Handling eight dynamic characters on a small stage is no easy task, but Berkeley's Aurora Theatre is doing it with grace in presenting Lanford Wilson's complex Fifth of July. The play sprawls across two days in 1977, along with events recalled from the turbulent '60s with humor, compassion and insight. Tom Ross directed, bringing clarity and vigor to a multitude of interpersonal cross-currents.
The production is part of a three-play tribute to Wilson, who died in 2011 after a career as one of the outstanding American dramatists of the late 20th century. The others, rounding out his so-called Talley Trilogy are Talley's Folly, in a lovely staging of that runs through June 7 in Aurora's upstairs studio theater, and readings of the rarely seen Talley and Son, on Mondays through May 18.
Although Fifth of July was written and produced before the others, it takes place 33 years later, at a gathering dominated by one-time radicals who have moved on, often with anger, frustration and regret.
The group has come together at the Talley family's country house in Lebanon, Missouri, to support the widowed Sally Talley Friedman as she spreads the ashes of her late husband, Matt. Sally traveled from California to her birthplace in Lebanon to perform the task because she and Matt loved the site. Anyone who has seen Talley's Folly will understand.
Sally (a charming Elizabeth Benedict) is by far the oldest and most likable member of the group. She has memory problems -- among other things, she misplaces the candy box that holds Matt's ashes -- but she also possesses a bright wit and sincere concern over serious issues that arise. Many of those issues revolve around the future of the home, which has fallen into disrepair in the wake of the family's business failures.
Its current owner is Ken Talley Jr., who has neither the resources nor the inclination to repair the estate. Although he receives unflagging support from a lover, Ken seethes with fury over the loss of his legs in the Vietnam War, and even greater fury over attitudes that he believes other people hold toward his crippled condition.
Playwright Wilson's treatment of the psychological trauma faced by many veterans was one of the first theatrical explorations of the topic. And his treatment of the relationship between Ken and his lover was not only rare, but so controversial that many early reviewers could not even mention it. The couple is gay, a fact that draws no special notice at the gathering.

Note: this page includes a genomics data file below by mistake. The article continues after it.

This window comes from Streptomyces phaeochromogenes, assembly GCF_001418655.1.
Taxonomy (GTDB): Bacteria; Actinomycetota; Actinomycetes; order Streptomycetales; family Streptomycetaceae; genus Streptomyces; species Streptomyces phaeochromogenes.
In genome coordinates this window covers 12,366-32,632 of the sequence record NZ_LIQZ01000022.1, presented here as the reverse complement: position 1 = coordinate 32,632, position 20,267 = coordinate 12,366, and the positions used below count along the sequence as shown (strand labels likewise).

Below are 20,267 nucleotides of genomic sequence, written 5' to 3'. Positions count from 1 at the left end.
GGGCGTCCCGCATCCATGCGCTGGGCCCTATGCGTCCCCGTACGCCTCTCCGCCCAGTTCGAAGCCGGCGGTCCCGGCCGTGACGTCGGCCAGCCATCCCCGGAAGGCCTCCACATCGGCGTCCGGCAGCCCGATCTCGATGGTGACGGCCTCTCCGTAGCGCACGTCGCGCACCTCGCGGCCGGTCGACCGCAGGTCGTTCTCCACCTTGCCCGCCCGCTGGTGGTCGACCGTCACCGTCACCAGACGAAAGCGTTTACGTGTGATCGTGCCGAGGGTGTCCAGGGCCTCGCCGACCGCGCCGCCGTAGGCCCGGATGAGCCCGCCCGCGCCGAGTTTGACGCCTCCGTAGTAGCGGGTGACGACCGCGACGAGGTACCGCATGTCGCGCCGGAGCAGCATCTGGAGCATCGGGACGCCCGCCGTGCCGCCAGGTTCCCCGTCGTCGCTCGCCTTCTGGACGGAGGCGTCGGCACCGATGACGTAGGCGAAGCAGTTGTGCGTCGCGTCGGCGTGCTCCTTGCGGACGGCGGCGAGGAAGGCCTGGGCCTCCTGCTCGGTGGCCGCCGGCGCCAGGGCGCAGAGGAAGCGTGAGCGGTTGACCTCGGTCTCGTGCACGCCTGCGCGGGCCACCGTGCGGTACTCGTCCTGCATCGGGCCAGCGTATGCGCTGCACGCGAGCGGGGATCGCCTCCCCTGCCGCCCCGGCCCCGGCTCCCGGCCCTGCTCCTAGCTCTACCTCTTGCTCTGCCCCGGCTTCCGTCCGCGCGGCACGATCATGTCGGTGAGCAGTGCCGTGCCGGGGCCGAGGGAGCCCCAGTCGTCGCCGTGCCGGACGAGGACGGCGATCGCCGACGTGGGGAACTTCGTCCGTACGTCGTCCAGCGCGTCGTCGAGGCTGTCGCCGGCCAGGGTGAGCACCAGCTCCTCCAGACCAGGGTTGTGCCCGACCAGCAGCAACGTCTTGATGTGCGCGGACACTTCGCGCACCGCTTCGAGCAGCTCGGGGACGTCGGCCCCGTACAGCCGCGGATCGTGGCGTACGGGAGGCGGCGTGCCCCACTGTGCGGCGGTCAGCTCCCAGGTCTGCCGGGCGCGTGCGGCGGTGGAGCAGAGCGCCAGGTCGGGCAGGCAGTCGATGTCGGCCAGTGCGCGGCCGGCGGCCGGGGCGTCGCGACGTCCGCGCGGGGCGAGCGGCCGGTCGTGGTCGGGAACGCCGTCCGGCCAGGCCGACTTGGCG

Craig Marker delivers an earnest and sometimes passionate performance as Ken, who has earned respect as a teacher, but is terrified by the thought of returning to a classroom. Josh Schell plays his partner, Jed, who says little, but projects strength and offers support when Ken needs it. He's a botanist who has decades-long plans for the grounds around the house.
Everyone else at the gathering is a flake or a schemer, to some degree. The liveliest among them is Ken's 13-year-old niece, Shirley, an over-the-top diva who sprints through a huge gamut of contortions, expressions and self-inflating declarations about her future fame as an artist. Oceana Ortiz, a teen-ager in her professional stage debut, nails the role and consistently brings down the house.
Among the adults are Nanci Zoppi as Gwen, a neurotic and very rich heiress who dreams of being a country singing star; John Girot as John, her husband and the devious manager of her business affairs, and Jennifer Le Blanc as June, Ken's stressed and cynical sister. June is Shirley's mother, and helpless in the face of the girl's antics.
Gwen, John, June and Ken had shared political passions as well as beds a decade earlier in Berkeley, but their reminiscences provoke more discord than pleasure.
Harold Pierce completes the cast as Wes, June's guitarist and songwriter, an amiable sort who looks as if he hasn't escaped the hippie era and sounds as if he's not quite in touch with the banter around him.
All handle Wilson's exquisitely natural dialogue with skill, and Ross's direction shapes the play's many elements into an engaging glimpse at the years when the We Generation became the Me Generation. The drama may not have the emotional impact of Talley's Folly -- few plays do -- but it stands firmly as an important part of the playwright's legacy.
Richard Olmsted designed the set, which effectively serves as the interior and exterior of a two-story home, and Heidi Leigh Hanson contributed the costumes, with fabrics and lines that recall the period without mocking it, as often happens.
Fifth of July runs through May 17 at Aurora Theatre, 2081 Addison St., Berkeley. Tickets are $32-$50.